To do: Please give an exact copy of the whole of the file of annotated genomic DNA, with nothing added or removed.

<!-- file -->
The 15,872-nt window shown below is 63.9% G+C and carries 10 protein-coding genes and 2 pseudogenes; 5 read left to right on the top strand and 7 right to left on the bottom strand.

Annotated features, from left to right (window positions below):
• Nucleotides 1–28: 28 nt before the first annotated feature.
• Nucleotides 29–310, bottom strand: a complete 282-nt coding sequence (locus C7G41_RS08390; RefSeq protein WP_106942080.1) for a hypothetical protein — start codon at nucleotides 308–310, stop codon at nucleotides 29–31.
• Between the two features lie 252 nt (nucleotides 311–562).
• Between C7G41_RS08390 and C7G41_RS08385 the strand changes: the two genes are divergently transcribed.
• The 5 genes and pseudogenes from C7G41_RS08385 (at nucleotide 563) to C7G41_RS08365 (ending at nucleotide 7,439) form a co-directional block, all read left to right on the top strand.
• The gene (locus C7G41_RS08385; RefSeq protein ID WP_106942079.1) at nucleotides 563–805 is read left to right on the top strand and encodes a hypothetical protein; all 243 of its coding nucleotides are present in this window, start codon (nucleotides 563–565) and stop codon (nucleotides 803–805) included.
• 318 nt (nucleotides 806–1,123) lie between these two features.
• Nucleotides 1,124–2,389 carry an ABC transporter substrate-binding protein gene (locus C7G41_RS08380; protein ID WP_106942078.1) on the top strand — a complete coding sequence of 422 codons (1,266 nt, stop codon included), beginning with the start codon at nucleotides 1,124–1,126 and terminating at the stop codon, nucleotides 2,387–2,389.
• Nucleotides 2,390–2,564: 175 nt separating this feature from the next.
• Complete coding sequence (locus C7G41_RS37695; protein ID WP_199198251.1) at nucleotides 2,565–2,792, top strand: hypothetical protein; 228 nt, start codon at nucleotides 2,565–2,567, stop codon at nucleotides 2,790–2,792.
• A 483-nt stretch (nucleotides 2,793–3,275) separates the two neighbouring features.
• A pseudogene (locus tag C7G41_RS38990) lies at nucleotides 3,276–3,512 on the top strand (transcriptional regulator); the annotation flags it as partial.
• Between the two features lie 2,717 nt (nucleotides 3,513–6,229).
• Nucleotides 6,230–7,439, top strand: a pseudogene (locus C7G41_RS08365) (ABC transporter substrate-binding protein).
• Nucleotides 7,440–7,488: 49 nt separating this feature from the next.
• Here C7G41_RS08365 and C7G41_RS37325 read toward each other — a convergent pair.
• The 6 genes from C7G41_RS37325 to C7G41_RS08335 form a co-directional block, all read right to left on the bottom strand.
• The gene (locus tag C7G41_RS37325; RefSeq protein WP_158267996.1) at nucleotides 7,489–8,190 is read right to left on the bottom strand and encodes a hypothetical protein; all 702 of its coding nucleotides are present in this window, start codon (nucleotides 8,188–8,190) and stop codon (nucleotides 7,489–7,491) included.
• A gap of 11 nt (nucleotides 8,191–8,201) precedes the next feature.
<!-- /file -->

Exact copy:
The 15,872-nt window shown below is 63.9% G+C and carries 10 protein-coding genes and 2 pseudogenes; 5 read left to right on the top strand and 7 right to left on the bottom strand.

Annotated features, from left to right (window positions below):
• Nucleotides 1–28: 28 nt before the first annotated feature.
• Nucleotides 29–310, bottom strand: a complete 282-nt coding sequence (locus C7G41_RS08390; RefSeq protein WP_106942080.1) for a hypothetical protein — start codon at nucleotides 308–310, stop codon at nucleotides 29–31.
• Between the two features lie 252 nt (nucleotides 311–562).
• Between C7G41_RS08390 and C7G41_RS08385 the strand changes: the two genes are divergently transcribed.
• The 5 genes and pseudogenes from C7G41_RS08385 (at nucleotide 563) to C7G41_RS08365 (ending at nucleotide 7,439) form a co-directional block, all read left to right on the top strand.
• The gene (locus C7G41_RS08385; RefSeq protein ID WP_106942079.1) at nucleotides 563–805 is read left to right on the top strand and encodes a hypothetical protein; all 243 of its coding nucleotides are present in this window, start codon (nucleotides 563–565) and stop codon (nucleotides 803–805) included.
• 318 nt (nucleotides 806–1,123) lie between these two features.
• Nucleotides 1,124–2,389 carry an ABC transporter substrate-binding protein gene (locus C7G41_RS08380; protein ID WP_106942078.1) on the top strand — a complete coding sequence of 422 codons (1,266 nt, stop codon included), beginning with the start codon at nucleotides 1,124–1,126 and terminating at the stop codon, nucleotides 2,387–2,389.
• Nucleotides 2,390–2,564: 175 nt separating this feature from the next.
• Complete coding sequence (locus C7G41_RS37695; protein ID WP_199198251.1) at nucleotides 2,565–2,792, top strand: hypothetical protein; 228 nt, start codon at nucleotides 2,565–2,567, stop codon at nucleotides 2,790–2,792.
• A 483-nt stretch (nucleotides 2,793–3,275) separates the two neighbouring features.
• A pseudogene (locus tag C7G41_RS38990) lies at nucleotides 3,276–3,512 on the top strand (transcriptional regulator); the annotation flags it as partial.
• Between the two features lie 2,717 nt (nucleotides 3,513–6,229).
• Nucleotides 6,230–7,439, top strand: a pseudogene (locus C7G41_RS08365) (ABC transporter substrate-binding protein).
• Nucleotides 7,440–7,488: 49 nt separating this feature from the next.
• Here C7G41_RS08365 and C7G41_RS37325 read toward each other — a convergent pair.
• The 6 genes from C7G41_RS37325 to C7G41_RS08335 form a co-directional block, all read right to left on the bottom strand.
• The gene (locus tag C7G41_RS37325; RefSeq protein WP_158267996.1) at nucleotides 7,489–8,190 is read right to left on the bottom strand and encodes a hypothetical protein; all 702 of its coding nucleotides are present in this window, start codon (nucleotides 8,188–8,190) and stop codon (nucleotides 7,489–7,491) included.
• A gap of 11 nt (nucleotides 8,191–8,201) precedes the next feature.